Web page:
Create More Effective Virtual Events With Web Analytics

Source: flickr (User: kantan2007a)

Source: flickr (User: kantan2007a)

Melinda Kendall wrote an interesting posting on her Event View blog titled, “Improving event flow“.  Her blog posting begins:

Run across ethnoMetrics yet?  They put 45 video cameras with 360-degree panning in the ceiling of a convention center and watch what really happens at an event.  A lot of the value comes in analyzing the behavior of attendees at individual booths…information that, if acted on, could really improve an exhibitor’s results from an event.

Melinda references a May 2009 issue of Expo that highlights optimizations and improvements made by the RSNA (Radiological Society of North America) event team for their conference.  For me, the technology from ethnoMetrics is intriguing, but what most interests me is their methodology – that is, capture detailed information from an event (that otherwise would have been “lost”) and perform in-depth analysis to improve an event’s ROI.

Can an equivalent approach of analysis be applied to virtual events?  Of course – because virtual event platforms already track all activities – meaning the 360-degree panning ceiling cameras area already installed.  Today, however, most virtual event show hosts view event data in a tactical, results-based manner.  Important metrics include number of registrants/attendees, number of visits per booth, number of viewers per Webcast, number of chats, number of document downloads, etc.

And while that’s all fine and good, both the show host and virtual event platform provider might want to take a step back (once the event is done) and analyze the overall attendee experience.  I’ll call this Web Analytics for your Virtual Event.  For content and e-commerce sites, web analytics can be a very effective tool to increase page views (content site) or online purchases (e-commerce site).  So in the same way that an e-tailer may analyze “shopping cart abandonments”, a virtual event show host (and provider) may want to analyze why the average visit time to an exhibitor’s booth was only 5 minutes long.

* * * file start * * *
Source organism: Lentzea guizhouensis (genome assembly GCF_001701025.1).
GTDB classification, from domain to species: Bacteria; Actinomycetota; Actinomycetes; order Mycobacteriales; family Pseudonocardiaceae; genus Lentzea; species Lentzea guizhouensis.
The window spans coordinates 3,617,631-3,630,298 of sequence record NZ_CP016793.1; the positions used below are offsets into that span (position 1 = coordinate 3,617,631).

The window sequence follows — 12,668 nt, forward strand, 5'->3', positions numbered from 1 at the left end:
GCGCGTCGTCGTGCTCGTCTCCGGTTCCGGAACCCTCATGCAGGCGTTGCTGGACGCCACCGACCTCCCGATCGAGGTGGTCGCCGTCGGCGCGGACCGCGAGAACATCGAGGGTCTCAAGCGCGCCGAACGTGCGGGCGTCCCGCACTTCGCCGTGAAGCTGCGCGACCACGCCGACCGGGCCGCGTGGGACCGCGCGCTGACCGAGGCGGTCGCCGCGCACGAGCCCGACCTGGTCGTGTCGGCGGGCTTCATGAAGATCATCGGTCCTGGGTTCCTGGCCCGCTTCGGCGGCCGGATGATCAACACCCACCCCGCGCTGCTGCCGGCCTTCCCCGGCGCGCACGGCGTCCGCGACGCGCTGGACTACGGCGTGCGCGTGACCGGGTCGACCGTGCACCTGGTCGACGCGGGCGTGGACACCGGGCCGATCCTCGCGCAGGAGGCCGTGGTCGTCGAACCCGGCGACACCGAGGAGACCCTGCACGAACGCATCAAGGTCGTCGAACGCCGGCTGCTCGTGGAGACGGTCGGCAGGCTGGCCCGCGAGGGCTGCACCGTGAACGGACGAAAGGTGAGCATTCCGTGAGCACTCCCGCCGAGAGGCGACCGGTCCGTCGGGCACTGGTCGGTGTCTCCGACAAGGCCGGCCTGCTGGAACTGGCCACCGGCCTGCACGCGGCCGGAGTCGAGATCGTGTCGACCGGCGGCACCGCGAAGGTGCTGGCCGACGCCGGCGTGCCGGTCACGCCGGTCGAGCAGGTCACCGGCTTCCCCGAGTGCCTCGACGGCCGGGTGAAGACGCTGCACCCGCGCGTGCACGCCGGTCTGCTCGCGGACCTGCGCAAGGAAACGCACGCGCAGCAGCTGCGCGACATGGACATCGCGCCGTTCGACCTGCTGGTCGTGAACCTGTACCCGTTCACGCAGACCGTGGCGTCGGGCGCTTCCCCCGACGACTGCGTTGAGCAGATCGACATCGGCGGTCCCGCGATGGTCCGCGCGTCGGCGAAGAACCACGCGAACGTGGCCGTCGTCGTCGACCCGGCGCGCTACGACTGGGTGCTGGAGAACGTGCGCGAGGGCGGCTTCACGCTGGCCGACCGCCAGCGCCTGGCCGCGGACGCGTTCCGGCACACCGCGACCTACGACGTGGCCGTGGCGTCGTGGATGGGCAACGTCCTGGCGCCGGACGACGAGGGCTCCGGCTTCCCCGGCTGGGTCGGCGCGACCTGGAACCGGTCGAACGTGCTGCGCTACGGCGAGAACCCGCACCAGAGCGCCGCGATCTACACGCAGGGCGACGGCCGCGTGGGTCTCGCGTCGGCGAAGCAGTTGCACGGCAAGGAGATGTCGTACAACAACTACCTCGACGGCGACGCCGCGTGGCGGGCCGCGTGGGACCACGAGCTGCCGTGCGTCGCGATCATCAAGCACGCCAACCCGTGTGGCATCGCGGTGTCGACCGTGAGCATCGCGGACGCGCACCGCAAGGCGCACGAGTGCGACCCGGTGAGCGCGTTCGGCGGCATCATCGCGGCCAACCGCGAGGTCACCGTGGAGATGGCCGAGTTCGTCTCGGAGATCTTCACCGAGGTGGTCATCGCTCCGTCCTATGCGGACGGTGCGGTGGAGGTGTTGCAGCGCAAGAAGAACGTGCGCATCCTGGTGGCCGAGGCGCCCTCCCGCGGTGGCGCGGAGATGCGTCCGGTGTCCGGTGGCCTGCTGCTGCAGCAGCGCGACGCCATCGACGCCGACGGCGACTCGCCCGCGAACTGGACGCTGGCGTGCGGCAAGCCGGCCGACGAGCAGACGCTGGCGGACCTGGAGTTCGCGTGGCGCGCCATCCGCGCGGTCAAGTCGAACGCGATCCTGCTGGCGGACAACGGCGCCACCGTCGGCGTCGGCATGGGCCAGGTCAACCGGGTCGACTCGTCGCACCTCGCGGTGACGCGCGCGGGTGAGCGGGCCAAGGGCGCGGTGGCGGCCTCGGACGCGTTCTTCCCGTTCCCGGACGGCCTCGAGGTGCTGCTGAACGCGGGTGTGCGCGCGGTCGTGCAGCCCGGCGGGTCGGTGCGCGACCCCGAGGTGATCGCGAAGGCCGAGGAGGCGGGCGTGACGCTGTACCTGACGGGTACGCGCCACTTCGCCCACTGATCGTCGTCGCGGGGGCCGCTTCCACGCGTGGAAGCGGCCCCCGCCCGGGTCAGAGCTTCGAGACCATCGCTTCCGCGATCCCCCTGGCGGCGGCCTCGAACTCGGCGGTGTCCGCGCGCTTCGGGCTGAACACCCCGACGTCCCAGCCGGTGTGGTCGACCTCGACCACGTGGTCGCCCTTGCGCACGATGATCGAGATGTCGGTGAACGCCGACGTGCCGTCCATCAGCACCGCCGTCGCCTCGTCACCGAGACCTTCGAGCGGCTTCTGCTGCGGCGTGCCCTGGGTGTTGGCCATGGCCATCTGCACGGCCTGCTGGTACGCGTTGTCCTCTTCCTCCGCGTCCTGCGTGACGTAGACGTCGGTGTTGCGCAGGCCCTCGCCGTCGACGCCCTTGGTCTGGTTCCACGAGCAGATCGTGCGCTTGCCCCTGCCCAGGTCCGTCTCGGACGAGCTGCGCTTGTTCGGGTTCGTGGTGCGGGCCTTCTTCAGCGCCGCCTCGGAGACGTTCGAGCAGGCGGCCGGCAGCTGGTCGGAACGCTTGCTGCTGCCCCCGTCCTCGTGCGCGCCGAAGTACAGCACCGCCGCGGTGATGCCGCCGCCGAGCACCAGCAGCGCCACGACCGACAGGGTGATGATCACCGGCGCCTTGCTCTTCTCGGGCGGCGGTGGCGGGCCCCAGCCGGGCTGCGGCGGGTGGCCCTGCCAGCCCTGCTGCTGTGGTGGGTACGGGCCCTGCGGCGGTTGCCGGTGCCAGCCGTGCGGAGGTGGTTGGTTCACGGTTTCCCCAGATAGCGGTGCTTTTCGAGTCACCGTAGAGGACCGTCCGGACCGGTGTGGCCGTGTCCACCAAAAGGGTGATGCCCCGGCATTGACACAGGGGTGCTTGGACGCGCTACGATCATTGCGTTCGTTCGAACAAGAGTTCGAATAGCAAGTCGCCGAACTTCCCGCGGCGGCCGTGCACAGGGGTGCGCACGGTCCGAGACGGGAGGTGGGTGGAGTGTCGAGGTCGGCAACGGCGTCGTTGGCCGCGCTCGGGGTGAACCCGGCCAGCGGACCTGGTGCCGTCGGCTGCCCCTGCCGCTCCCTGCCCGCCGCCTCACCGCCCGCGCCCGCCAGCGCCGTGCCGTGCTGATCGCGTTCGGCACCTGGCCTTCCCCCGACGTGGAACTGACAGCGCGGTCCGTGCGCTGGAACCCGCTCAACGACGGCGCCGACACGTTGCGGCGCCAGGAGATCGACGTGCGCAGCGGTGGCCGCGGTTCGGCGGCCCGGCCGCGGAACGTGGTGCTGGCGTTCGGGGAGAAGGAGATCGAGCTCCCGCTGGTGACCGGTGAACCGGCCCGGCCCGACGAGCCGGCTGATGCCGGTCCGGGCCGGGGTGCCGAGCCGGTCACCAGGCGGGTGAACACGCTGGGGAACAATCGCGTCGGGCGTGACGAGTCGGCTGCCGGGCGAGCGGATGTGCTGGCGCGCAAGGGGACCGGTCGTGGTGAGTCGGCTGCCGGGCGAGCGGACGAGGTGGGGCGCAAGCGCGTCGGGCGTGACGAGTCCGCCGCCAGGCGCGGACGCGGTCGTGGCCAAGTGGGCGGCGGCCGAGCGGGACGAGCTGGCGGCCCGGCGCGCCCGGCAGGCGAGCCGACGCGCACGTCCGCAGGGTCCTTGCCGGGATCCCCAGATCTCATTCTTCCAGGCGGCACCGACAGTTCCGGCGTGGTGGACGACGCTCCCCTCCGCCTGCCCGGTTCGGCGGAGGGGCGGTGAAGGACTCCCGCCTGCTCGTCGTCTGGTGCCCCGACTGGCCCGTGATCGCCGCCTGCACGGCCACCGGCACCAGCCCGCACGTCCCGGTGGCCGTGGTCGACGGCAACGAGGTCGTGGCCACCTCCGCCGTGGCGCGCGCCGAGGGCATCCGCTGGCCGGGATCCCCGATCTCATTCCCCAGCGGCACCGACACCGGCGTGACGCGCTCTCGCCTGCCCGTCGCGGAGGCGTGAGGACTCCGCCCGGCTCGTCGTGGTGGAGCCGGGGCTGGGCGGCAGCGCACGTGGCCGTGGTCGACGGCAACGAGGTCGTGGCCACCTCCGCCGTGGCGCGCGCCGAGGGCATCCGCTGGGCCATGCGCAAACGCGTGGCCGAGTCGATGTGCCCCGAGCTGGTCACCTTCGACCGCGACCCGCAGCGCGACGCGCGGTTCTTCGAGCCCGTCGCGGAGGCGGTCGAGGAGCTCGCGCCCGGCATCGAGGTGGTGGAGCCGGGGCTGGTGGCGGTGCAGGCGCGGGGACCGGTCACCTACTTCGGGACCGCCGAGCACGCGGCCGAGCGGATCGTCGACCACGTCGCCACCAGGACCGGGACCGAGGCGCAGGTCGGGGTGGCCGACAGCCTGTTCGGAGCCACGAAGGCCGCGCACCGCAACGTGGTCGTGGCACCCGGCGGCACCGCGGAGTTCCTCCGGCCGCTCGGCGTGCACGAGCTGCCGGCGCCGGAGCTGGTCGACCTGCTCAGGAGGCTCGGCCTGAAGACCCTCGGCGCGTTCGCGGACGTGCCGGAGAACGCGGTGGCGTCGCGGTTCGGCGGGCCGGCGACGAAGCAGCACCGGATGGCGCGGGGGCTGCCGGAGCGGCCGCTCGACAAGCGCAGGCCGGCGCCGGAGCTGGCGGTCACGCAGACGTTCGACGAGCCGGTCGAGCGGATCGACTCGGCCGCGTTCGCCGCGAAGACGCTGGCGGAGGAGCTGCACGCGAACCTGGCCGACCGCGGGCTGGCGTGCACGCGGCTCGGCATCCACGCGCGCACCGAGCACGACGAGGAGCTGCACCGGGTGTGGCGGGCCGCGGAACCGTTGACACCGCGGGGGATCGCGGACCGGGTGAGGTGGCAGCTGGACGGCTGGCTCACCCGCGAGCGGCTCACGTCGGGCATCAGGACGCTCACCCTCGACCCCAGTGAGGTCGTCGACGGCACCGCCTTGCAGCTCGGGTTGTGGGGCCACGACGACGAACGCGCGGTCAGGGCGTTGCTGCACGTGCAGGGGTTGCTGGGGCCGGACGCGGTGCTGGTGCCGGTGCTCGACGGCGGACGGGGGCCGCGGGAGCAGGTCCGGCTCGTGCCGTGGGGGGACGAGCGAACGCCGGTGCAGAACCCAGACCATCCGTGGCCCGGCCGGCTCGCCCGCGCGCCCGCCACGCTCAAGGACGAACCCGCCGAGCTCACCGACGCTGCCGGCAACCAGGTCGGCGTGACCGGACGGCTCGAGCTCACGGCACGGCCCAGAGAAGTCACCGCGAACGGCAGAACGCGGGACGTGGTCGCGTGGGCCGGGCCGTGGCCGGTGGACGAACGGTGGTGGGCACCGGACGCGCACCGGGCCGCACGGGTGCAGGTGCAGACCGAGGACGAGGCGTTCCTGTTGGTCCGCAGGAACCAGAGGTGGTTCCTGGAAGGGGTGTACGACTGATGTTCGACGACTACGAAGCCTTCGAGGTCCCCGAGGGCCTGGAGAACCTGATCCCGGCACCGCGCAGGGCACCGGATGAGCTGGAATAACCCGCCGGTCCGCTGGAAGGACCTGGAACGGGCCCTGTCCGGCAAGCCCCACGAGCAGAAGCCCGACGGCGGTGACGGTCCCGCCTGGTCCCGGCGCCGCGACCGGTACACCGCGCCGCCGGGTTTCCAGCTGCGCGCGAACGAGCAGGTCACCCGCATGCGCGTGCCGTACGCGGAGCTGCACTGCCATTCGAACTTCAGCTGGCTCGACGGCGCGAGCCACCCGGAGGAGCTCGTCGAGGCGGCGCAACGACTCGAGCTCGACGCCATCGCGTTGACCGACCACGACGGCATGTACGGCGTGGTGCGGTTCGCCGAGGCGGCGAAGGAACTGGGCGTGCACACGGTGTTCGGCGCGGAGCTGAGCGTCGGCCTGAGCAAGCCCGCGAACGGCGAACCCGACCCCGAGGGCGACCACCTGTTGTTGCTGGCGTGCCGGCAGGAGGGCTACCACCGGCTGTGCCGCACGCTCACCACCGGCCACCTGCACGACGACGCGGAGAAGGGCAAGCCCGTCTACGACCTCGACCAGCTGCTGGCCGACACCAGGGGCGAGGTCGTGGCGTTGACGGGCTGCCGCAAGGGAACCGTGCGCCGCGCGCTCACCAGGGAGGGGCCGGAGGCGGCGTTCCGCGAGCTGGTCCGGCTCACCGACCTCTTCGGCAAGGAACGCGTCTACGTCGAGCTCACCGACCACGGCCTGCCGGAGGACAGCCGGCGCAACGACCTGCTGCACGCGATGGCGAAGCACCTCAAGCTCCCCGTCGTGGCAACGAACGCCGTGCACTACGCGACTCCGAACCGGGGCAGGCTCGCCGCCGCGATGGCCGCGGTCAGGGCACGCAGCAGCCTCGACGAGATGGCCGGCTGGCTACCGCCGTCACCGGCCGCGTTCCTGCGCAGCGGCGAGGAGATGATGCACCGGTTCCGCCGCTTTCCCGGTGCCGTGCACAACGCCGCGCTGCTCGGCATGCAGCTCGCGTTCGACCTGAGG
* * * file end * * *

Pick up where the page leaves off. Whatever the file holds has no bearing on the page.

Other analytics exercises that come to mind:

  1. Greenscreen video –  did you invest a lot of time and money to have your CEO welcome visitors to your booth?  Have a look at average view time of that greenscreen unit.  Then, look at the number of return visitors who “clicked to play” to replay the greenscreen video a second time.  If you score a lot of replays, your use of greenscreen was effective.
  2. Where is my traffic coming from –  or, where is it not coming from?  On the web, we frequently look at “referral URL” – for virtual events, the same need applies.  If I had 1,000 booth visits, did they come from the Exhibit Hall?  Or, did they come from a search result – or, somewhere else?  If 70% of my booth visits came from sources other than the Exhibit Hall, then I need to assess (a) the amount of traffic to the Exhibit Hall in the first place and (b) the effectiveness of my Exhibit Hall layout.
  3. Biological tracking – this obviously adds to your costs, but consider pairing your web analytics with physical instrumentation – have a panel of users experience your virtual event and track eye movement, heart rate, facial expressions, etc.  If I spent 2 months creating a visually rich 3D environment, did it make an emotional impact on the user who saw it for the first time?  Are users looking at areas of the event that I want them to?  Or, are they skipping past the important areas?

The possibilities are nearly endless.  This is an important next step for the  industry – with video monitors already installed, tapping into the existing data will be a key to creating better and more effective virtual events.

Related links:

  1. Event View blog
  2. ethnoMetrics home page
  3. Wikipedia entry on web analytics
  4. NY Times article: Lab Watches Web Surfers to See Which Ads Work

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